We have a long history with this little black fruit, with evidence we’ve been eating them for up to 8,000 years. Appearing a month or two after the other summer berries - although strictly speaking they’re not actually berries at all - they are rich in antioxidants and vitamin C and also have fewer calories.
Blackberry picking has been an integral part of British life for every child for generations. So if you are intending to forage your own, here are a few things to keep in mind:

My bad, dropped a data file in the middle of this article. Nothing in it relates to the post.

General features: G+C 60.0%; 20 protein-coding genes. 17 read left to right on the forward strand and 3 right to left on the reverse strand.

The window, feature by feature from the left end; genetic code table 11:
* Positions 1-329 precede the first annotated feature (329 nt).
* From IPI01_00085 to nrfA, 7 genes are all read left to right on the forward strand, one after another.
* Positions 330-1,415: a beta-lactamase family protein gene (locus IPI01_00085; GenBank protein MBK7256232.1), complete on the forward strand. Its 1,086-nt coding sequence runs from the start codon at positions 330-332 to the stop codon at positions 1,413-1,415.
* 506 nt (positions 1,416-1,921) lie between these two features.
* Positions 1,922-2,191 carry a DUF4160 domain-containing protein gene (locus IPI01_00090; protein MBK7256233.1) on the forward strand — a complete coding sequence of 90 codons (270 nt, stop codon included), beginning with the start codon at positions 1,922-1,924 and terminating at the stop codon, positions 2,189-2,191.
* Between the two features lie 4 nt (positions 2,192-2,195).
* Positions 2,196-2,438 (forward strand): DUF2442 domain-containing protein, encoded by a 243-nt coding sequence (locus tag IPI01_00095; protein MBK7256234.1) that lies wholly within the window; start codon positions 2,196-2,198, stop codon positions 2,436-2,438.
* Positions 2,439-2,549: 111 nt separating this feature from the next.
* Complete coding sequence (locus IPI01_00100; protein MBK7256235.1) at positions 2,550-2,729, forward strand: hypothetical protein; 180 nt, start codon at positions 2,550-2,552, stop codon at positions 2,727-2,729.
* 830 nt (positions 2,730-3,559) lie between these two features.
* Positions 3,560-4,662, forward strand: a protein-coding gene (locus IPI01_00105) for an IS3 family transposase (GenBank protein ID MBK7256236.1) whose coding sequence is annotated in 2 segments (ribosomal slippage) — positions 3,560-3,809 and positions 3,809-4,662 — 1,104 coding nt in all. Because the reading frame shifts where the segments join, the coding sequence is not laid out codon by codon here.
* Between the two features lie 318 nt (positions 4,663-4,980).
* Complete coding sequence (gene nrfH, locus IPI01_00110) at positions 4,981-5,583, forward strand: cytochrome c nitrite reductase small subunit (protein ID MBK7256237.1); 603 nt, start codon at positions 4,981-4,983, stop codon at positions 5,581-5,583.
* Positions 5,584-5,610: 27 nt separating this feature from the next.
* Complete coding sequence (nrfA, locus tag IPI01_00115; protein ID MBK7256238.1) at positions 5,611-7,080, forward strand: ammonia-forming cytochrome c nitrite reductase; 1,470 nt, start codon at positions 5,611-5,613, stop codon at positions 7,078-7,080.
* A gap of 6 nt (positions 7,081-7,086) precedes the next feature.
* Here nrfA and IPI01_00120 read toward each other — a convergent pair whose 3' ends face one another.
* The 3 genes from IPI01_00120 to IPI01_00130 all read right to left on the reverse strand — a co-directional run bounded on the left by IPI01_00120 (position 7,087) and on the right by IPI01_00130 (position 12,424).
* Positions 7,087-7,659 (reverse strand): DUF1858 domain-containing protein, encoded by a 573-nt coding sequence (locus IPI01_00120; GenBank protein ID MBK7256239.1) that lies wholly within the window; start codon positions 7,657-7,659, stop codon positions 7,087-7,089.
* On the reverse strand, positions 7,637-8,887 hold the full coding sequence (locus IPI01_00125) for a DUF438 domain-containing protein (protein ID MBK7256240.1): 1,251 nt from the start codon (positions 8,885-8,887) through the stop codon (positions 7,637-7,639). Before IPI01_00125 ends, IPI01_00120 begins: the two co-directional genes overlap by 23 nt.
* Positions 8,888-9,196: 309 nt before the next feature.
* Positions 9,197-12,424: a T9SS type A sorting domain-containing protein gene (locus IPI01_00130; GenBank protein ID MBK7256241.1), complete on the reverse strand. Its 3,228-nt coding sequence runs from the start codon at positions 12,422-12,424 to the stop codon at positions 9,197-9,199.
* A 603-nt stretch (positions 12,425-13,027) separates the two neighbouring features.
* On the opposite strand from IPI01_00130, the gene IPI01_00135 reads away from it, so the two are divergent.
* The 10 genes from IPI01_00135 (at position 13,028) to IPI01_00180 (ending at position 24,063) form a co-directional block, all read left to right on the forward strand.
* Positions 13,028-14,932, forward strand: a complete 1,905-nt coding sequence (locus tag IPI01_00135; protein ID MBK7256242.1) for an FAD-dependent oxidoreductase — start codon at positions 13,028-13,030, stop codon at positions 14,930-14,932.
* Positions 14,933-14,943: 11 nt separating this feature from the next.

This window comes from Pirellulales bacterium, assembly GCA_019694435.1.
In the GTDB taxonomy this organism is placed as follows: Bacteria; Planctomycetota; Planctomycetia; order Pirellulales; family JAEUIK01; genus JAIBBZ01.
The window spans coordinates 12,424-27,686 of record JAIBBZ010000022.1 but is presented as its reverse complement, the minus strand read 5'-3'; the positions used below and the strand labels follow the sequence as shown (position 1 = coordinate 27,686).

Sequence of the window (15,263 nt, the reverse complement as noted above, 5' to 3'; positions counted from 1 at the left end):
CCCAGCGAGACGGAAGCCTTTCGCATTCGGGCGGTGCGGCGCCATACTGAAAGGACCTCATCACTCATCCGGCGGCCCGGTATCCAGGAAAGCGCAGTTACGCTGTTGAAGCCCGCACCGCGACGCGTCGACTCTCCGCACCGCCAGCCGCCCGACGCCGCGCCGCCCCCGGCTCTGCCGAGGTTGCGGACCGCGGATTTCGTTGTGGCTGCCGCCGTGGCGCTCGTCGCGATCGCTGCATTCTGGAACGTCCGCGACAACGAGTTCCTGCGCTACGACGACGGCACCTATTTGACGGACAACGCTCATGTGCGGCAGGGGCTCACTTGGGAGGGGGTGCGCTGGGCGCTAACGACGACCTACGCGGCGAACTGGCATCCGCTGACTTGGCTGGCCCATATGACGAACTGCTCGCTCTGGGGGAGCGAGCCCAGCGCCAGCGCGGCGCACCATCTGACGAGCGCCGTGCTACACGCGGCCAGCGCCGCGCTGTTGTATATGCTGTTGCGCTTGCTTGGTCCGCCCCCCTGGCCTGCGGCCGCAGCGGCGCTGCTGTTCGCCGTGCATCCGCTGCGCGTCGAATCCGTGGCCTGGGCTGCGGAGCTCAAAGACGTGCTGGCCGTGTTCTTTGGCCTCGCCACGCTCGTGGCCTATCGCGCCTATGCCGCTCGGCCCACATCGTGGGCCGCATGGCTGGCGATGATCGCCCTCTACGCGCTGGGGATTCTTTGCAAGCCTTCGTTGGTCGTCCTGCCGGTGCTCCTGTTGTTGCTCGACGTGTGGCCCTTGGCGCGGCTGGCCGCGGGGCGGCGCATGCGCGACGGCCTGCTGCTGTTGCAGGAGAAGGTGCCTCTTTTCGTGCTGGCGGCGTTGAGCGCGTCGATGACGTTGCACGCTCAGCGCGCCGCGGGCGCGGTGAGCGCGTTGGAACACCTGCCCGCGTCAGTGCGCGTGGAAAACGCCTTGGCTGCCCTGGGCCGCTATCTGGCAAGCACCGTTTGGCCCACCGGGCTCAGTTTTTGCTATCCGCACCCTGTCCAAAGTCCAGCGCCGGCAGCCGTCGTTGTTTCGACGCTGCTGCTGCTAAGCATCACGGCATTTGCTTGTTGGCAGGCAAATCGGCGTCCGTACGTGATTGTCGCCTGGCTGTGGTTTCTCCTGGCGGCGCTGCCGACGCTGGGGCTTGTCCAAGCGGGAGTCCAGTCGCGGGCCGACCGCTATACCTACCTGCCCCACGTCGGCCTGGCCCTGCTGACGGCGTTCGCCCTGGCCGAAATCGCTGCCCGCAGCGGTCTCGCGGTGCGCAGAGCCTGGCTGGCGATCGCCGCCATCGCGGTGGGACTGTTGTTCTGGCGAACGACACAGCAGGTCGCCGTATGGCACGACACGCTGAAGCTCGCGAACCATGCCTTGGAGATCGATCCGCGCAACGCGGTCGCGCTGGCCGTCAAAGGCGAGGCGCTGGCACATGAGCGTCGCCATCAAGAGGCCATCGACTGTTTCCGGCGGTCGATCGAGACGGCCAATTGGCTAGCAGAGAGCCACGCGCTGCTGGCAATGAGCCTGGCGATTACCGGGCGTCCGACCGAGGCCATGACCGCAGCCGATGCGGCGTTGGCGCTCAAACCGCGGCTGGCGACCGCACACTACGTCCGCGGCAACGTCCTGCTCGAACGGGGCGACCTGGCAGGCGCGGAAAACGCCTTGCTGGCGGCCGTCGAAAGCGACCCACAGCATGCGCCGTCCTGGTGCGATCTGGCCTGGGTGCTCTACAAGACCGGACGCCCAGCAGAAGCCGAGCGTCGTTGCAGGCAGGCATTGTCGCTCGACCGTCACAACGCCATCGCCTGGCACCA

- Blackberries are not always black. There are black and red varieties, both of which are delicious.
- Folklore suggests that they should not be picked after Old Michaelmass Day (11th October) as the “devil will have claimed them”. There is some truth in this as cool, wet weather leads to mould which gives the fruit an unpleasant look and can sometimes be toxic.
- Blackberries do not store well, even 24hrs after picking they will have lost some of their vibrancy. However, they do freeze brilliantly, so if you’re not eating them immediately freeze for later.
Great for use in desserts, jams, jellies, pies and cruimbles, now’s the time to get out, pick your own and get cooking.